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The types of vessels allowed to sail through the Galapagos Islands are technically expedition vessels. Though you sometimes hear folks refer to them as “cruise ships”, this is a sort of false impression. Here, we expand on what makes expedition vessels different from much larger ships that are more commonly thought of as “cruises”.
There are eight categories of ships that correspond to various size measurements. These go as follows:
Organizations like Cruise Lines International Association (CLIA), the Center for Disease Control (CDC), and Cruise Critic have adopted these categories, which are determined by a concept of measurement called gross registered tonnage (GRT). This is basically the total volume within a marine transport vessel. Each registered ton is equal to 100 ft3 (2.83 m3).
Folks who live in the Galapagos, as well as those who are just visiting, mostly get around by ship. These vessels come in several different sizes, but none of them are as big as what we tend to think of when we hear the phrase “cruise ship”. They are limited in size and carefully regulated in order to protect the very fragile ecosystems in this region.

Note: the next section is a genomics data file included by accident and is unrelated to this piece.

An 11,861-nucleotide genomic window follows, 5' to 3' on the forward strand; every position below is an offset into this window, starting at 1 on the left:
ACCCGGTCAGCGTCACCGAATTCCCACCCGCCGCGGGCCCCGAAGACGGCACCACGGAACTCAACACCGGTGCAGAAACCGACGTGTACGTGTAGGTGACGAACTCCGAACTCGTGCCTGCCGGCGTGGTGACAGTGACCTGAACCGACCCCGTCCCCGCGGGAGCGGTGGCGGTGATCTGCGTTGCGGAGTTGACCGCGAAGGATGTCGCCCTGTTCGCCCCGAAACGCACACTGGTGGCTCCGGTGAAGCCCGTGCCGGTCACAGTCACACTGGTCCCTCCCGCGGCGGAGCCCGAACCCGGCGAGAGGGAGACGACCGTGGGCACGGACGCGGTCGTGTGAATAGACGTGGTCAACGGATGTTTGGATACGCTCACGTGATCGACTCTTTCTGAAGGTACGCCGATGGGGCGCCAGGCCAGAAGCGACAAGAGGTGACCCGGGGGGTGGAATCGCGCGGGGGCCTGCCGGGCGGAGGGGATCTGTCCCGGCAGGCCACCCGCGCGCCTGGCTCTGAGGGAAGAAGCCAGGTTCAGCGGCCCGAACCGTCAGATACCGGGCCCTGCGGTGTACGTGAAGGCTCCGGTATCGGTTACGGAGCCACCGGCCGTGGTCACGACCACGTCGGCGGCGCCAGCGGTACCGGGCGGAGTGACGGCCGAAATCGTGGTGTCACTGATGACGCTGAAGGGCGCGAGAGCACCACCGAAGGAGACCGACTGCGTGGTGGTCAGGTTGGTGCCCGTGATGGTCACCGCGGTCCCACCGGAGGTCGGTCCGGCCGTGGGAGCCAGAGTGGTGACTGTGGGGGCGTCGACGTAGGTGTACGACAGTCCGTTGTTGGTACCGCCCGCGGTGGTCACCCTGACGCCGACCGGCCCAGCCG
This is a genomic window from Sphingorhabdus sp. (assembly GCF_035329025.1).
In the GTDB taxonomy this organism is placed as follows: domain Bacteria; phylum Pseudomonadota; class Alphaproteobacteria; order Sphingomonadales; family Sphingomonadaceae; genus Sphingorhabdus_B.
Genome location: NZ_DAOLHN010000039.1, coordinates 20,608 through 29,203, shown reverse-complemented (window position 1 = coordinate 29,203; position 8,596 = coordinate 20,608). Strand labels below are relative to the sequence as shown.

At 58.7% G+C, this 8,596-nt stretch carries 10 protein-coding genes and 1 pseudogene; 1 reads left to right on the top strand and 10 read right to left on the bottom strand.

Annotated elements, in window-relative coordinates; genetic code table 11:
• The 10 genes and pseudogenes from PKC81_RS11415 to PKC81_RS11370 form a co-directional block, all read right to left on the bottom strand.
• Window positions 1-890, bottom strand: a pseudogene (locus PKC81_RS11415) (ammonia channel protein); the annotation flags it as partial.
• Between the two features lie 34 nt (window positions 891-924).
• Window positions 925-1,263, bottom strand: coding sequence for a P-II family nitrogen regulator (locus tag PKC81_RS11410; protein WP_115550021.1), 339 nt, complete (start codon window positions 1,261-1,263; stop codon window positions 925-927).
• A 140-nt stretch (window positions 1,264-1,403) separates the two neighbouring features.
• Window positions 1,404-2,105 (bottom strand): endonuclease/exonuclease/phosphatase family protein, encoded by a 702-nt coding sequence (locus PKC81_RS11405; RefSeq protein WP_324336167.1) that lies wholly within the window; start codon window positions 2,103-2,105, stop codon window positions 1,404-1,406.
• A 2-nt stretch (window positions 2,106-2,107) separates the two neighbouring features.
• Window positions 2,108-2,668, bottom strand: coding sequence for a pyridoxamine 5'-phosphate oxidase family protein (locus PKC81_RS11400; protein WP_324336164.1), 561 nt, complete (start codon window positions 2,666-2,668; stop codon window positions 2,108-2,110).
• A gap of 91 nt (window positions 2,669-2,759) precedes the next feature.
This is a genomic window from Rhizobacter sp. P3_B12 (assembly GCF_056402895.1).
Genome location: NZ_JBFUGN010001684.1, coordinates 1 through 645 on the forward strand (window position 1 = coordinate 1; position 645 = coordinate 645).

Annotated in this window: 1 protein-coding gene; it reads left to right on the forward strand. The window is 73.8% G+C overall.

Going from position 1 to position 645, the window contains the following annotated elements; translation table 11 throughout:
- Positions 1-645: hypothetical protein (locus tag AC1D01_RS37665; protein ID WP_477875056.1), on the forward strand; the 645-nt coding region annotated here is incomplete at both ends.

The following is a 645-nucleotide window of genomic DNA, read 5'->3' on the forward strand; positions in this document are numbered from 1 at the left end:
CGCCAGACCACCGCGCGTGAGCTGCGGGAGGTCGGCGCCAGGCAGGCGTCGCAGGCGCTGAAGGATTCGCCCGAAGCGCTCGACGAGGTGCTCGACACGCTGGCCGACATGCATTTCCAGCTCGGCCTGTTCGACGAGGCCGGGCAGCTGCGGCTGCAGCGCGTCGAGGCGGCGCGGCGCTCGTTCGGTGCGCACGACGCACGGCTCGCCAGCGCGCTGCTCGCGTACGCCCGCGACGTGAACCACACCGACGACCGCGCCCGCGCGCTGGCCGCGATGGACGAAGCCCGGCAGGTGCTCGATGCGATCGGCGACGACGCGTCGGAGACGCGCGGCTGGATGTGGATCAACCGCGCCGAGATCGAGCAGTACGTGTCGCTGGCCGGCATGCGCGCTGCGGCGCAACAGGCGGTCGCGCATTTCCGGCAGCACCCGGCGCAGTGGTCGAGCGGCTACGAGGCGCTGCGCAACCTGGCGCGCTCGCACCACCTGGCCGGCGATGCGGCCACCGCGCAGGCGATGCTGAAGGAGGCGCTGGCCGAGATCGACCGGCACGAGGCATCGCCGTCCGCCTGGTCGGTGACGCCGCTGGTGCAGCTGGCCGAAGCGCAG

For context, the Galapagos Islands are an amazing place comprised of numerous islands, islets, and rocks, with a total land area of 3,040 mi2 (7,880 km2). They are located along the equator, about 670 mi (1,000 km) off the coast of their home nation Ecuador. 97% of the archipelago is part of the Galapagos National Park and Marine Reserve. It is protected and monitored by this governmental authority established in 1959.
Given all the restrictions on visiting the Galapagos National Park, it’s clear that most ships won’t be able to sail the waters in the archipelago, let alone bring people to shore. The ones that can visit the islands are often called expedition vessels, which include two categories of ships eligible to sail through the Galapagos Islands. These are Intimate Ships, and Extra Small Ships. (And, if you’re lucky, you’ll find that the ship you select for your voyage will include an onboard medical officer, available 24/7.)
Capacity: Approximately 100 passengers
Average GRT: Approximately 3,000
These ships are capable of housing one hundred passengers and a full crew. Extra Small Ships offer the “best of both worlds” in terms of personal space, amenities, and the necessary speed to travel between islands during a five- to seven-day itinerary. Like intimate ships, these, too, are agile, but their GRT is closer to 3,000. What’s nice about traveling aboard a slightly larger ship like this one is having access to numerous ample spaces and multiple certified naturalist guides.
Capacity: Approximately 40 guests
Average GRT: Approximately 1,000
Intimate ships are agile and capable of guaranteeing comfort in far-off, inaccessible regions. These tend to carry around 40 passengers plus a relatively small crew. Their GRT is under 1,000 and they can still accommodate multiple spaces and all the necessary equipment used to explore and experience the islands. The nice thing about this size vessel is that it is just big enough to feature exclusive site visits to various places within the GNP.